As organizations continue to operate in an uncertain and competitive environment riddled with threats to their operations, including climate catastrophes, supply chain disruptions, and cyberattacks, strategic risk management is fundamental in ensuring a company’s success.

Research shows that 85% of business owners feel they’re working in a moderate to high-risk environment, and 79% of board members feel that improved risk management strategies are critical in protecting their companies and providing value in the next five years.

Thus, organizations must be ready to deal with various types of strategic risks and have a robust risk management framework to reduce threats' impact on their operations and even transform some risks into opportunities. 

This article will dive into the complex world of strategic risk management, key risk management strategies, factors to consider when crafting a strategy, and how to conduct a detailed strategic risk assessment. At RiskRecon by Mastercard, our risk rating model can help you better understand the threats your organizations may face and act on those threats in a broader context. This risk rating model automatically assesses cybersecurity threats based on the prevalence and severity of risks.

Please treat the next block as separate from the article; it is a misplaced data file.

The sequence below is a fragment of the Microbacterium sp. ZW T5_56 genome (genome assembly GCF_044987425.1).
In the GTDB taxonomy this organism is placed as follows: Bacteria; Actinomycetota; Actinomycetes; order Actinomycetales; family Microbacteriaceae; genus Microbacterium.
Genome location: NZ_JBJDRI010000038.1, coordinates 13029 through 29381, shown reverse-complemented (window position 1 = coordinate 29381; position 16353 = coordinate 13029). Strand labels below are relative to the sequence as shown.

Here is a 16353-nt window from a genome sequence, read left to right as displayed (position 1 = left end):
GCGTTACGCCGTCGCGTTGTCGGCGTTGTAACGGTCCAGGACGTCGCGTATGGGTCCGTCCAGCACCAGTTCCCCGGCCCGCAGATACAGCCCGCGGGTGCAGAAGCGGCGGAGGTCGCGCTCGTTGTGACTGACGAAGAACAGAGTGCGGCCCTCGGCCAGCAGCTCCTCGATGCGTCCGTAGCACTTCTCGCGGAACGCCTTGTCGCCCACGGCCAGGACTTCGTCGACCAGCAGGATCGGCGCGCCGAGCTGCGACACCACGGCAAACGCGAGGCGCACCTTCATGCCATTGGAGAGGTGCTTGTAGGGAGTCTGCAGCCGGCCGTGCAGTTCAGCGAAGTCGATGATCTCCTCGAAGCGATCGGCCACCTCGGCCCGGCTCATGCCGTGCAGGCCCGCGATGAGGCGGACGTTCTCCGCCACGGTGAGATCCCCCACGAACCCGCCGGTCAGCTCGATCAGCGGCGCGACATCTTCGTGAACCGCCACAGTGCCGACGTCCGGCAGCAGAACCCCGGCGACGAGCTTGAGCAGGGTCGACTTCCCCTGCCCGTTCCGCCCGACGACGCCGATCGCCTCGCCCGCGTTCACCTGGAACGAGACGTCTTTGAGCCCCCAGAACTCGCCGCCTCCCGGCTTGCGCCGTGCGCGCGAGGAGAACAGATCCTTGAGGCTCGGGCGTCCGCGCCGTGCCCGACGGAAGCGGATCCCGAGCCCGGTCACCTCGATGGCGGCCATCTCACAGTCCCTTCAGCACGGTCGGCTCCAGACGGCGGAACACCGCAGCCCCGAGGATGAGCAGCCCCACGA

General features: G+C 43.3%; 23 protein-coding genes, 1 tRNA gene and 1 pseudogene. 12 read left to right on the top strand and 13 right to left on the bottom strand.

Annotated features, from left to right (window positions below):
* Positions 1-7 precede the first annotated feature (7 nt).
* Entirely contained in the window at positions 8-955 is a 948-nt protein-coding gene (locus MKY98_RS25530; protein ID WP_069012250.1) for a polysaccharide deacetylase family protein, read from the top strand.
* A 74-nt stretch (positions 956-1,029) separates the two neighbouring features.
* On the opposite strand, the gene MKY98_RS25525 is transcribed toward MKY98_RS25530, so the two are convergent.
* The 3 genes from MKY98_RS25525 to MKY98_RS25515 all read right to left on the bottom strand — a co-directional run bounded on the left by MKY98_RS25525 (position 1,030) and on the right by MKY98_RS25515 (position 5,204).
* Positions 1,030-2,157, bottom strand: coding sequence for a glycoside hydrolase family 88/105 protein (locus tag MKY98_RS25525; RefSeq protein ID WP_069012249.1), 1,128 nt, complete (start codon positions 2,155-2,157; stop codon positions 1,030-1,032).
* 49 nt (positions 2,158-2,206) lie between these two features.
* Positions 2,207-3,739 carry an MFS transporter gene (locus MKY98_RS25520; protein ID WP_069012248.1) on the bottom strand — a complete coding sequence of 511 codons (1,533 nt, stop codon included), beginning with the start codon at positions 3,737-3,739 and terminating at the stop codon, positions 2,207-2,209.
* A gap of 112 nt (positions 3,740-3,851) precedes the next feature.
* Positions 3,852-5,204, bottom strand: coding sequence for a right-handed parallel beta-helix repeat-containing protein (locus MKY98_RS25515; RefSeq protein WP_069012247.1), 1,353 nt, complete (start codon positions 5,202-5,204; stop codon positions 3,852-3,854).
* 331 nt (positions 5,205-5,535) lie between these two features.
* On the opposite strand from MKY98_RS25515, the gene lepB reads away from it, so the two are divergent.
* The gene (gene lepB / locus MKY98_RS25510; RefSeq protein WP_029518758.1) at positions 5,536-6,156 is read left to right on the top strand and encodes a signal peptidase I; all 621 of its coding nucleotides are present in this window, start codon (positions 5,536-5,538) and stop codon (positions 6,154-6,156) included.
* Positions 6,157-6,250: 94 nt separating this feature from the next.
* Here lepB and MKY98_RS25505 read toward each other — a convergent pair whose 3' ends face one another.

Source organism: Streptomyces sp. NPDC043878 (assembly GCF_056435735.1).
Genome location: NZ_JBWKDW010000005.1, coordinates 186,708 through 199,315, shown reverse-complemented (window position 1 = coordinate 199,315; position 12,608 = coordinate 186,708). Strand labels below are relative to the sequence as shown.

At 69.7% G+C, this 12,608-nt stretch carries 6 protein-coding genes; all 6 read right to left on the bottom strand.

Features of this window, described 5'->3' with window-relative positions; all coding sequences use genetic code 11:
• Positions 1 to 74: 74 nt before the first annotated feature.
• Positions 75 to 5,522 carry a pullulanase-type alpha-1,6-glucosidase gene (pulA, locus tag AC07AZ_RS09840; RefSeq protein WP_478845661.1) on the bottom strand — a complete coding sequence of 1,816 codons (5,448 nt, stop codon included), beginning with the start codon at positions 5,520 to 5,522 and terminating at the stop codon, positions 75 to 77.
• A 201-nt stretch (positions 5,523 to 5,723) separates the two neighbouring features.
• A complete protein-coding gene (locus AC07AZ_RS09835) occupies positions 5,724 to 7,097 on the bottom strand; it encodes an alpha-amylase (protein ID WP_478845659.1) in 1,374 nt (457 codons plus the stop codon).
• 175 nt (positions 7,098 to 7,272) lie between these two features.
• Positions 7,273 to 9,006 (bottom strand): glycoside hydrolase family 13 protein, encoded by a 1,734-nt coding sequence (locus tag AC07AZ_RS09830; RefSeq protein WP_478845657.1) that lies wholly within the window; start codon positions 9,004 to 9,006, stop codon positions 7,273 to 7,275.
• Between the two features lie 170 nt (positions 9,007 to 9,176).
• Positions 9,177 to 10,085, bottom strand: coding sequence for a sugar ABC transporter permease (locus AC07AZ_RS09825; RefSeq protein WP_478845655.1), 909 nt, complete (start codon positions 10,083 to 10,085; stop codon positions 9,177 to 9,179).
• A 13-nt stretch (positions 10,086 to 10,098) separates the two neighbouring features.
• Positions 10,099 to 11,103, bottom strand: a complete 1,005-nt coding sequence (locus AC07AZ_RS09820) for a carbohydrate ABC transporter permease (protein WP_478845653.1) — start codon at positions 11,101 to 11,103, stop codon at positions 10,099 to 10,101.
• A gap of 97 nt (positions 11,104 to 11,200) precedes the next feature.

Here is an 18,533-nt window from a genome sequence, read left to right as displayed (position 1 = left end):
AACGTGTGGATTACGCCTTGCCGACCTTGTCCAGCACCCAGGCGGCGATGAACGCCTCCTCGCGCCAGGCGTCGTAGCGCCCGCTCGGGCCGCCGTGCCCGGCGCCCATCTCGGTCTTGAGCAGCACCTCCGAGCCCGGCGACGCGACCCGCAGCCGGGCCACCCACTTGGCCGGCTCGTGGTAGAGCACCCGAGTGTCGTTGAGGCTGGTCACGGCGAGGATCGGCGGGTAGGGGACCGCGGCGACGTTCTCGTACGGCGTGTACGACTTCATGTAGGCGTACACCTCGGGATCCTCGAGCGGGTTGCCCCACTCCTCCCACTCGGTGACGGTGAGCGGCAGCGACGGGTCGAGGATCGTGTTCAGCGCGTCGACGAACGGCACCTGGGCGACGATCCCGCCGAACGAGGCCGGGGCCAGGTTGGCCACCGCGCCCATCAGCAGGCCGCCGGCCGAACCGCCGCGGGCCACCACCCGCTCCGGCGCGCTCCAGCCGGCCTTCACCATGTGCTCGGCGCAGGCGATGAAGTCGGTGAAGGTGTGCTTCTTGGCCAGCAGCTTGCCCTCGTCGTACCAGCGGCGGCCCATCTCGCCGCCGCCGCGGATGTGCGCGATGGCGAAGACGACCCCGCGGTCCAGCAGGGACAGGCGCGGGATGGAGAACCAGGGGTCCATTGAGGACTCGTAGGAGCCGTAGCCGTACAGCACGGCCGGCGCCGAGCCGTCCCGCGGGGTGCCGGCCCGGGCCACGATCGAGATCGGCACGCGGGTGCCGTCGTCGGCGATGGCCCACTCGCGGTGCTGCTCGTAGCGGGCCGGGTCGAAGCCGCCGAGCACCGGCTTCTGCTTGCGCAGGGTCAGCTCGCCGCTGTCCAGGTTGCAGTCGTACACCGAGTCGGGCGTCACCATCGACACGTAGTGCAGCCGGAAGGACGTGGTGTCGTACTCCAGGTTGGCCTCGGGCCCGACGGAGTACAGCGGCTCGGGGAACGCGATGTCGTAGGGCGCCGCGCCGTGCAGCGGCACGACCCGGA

What Is Strategic Risk Management?

Strategic risk management (SRM) is a process that identifies, quantifies, and mitigates business and cyber risks that affect or are significant to an organization’s business strategy, objectives, and strategy implementation. It prioritizes what risks could happen in advance and outlines sub-strategies to deal with them.

Due to increasing risk exposures in recent years, such as cyberattacks and financial crises, there has been an increased focus on strategic risk management. Also, it has become a vital risk type for boards and executive management to understand and make educated decisions on.

There are many types of strategic risks, including:

  • Changes in consumer preferences and demands
  • Competitive pressure
  • Legal and regulatory changes
  • Technological shifts
  • Merger integration
  • Stakeholder pressure
  • Senior management turnover

Strategic risk focuses on the big stuff, and prioritizing strategic risk management involves handling the big stuff first. Thus, a robust strategic risk management framework must prioritize understanding the threats your company faces to take adequate steps to protect your business.

Why Is Risk Management So Important?

Risk management is vital because it helps businesses understand how they can identify and reduce potential threats, which could have a substantial impact on their financial stability and reputation or cause non-compliance with regulations or laws.

Implementing a robust risk management plan can help your company address issues like data privacy and protection, financial crime, cybersecurity risk, and many more as they arise. A practical framework must reflect the ever-evolving risk landscape, which requires regular risk evaluations.